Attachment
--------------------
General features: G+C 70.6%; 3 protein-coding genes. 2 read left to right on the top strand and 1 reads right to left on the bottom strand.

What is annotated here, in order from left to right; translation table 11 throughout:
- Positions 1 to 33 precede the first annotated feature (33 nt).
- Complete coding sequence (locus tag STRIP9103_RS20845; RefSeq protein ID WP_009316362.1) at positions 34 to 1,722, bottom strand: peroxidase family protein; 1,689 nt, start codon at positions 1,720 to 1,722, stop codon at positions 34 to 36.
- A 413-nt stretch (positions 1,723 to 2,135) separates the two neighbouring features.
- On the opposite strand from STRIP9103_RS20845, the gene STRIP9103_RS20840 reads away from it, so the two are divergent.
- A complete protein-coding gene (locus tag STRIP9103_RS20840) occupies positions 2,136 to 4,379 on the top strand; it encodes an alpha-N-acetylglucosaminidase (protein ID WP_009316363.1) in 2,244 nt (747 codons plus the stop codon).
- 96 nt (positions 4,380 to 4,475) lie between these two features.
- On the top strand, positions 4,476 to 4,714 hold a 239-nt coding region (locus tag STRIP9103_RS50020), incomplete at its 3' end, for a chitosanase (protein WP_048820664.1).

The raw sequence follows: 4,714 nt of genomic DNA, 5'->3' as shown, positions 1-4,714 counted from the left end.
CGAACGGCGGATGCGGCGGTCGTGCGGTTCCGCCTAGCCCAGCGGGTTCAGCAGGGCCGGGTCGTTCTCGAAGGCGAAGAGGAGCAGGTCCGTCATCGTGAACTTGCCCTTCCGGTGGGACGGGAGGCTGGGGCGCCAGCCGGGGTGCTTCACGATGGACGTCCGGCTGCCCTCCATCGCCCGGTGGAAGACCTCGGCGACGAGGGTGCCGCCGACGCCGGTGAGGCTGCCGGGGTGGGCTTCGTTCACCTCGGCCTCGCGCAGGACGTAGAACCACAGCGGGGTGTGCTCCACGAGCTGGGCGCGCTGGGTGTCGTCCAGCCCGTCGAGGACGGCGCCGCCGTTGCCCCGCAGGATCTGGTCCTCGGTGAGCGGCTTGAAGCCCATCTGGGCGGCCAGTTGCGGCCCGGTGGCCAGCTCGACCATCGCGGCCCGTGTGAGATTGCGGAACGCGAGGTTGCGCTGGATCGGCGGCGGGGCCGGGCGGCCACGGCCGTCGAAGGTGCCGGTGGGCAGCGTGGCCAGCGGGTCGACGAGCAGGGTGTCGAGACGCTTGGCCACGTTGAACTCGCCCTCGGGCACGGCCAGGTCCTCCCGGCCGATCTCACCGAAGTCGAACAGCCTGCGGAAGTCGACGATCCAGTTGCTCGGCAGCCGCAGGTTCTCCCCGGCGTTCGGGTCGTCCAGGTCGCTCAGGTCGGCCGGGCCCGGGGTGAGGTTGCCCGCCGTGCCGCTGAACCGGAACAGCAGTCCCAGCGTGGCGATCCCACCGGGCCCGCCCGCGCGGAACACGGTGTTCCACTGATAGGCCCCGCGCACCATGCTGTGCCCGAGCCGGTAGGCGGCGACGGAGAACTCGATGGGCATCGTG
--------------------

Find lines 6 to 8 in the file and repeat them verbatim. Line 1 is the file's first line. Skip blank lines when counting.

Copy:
- On the opposite strand from STRIP9103_RS20845, the gene STRIP9103_RS20840 reads away from it, so the two are divergent.
- A complete protein-coding gene (locus tag STRIP9103_RS20840) occupies positions 2,136 to 4,379 on the top strand; it encodes an alpha-N-acetylglucosaminidase (protein ID WP_009316363.1) in 2,244 nt (747 codons plus the stop codon).
- 96 nt (positions 4,380 to 4,475) lie between these two features.